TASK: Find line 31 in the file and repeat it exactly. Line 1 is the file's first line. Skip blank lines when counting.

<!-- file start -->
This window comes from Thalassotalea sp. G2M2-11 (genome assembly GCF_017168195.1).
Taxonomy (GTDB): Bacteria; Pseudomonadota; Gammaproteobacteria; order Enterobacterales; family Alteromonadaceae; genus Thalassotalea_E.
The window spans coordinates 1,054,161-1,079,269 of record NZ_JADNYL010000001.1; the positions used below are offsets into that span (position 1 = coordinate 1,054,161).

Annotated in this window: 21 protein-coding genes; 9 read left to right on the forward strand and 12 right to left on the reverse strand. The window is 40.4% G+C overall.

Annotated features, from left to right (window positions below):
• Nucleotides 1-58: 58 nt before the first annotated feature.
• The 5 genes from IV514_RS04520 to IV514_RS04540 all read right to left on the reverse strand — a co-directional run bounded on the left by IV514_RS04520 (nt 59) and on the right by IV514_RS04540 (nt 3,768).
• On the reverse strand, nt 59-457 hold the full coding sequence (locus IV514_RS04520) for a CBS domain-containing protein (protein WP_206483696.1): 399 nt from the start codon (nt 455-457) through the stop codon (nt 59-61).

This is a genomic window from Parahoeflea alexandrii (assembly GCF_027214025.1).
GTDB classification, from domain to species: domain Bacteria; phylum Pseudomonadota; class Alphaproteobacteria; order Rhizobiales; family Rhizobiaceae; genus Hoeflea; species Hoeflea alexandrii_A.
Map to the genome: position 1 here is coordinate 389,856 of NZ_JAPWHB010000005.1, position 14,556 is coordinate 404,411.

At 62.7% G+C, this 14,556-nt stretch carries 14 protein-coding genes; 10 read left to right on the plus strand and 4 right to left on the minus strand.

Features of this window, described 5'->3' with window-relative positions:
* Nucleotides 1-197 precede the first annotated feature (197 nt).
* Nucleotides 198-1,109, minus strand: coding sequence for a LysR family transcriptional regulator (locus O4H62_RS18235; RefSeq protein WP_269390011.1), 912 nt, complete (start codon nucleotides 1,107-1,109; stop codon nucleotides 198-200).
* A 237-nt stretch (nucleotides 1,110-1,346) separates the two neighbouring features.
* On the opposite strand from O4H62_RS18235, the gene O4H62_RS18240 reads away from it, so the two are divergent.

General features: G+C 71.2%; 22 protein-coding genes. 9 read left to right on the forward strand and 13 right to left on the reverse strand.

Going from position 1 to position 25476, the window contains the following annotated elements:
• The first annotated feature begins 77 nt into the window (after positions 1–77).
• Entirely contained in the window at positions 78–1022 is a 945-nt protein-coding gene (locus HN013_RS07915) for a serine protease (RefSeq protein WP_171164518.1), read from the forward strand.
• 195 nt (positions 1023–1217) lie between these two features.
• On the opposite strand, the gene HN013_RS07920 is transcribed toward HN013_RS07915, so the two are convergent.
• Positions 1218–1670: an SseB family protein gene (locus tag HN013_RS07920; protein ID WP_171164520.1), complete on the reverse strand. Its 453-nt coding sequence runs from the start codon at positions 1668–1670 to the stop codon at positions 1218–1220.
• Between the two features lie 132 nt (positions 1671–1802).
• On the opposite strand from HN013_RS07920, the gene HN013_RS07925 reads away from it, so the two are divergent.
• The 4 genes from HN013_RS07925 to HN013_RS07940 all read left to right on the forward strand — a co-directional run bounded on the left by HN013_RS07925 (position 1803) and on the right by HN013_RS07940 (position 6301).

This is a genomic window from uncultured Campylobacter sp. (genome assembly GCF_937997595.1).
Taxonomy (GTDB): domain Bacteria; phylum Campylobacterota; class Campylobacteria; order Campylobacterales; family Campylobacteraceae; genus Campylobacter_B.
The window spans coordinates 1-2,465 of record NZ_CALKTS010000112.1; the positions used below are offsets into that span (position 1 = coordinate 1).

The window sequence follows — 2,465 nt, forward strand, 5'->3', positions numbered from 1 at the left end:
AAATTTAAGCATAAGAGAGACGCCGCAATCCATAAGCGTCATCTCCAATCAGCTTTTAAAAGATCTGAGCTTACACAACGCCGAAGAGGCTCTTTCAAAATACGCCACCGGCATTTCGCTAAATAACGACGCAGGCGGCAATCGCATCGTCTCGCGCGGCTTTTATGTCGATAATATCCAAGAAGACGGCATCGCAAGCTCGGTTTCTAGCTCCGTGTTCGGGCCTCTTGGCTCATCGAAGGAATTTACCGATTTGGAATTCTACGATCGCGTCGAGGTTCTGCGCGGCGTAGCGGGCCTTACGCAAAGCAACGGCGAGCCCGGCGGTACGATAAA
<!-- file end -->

The window sequence follows — 2,465 nt, forward strand, 5'->3', positions numbered from 1 at the left end: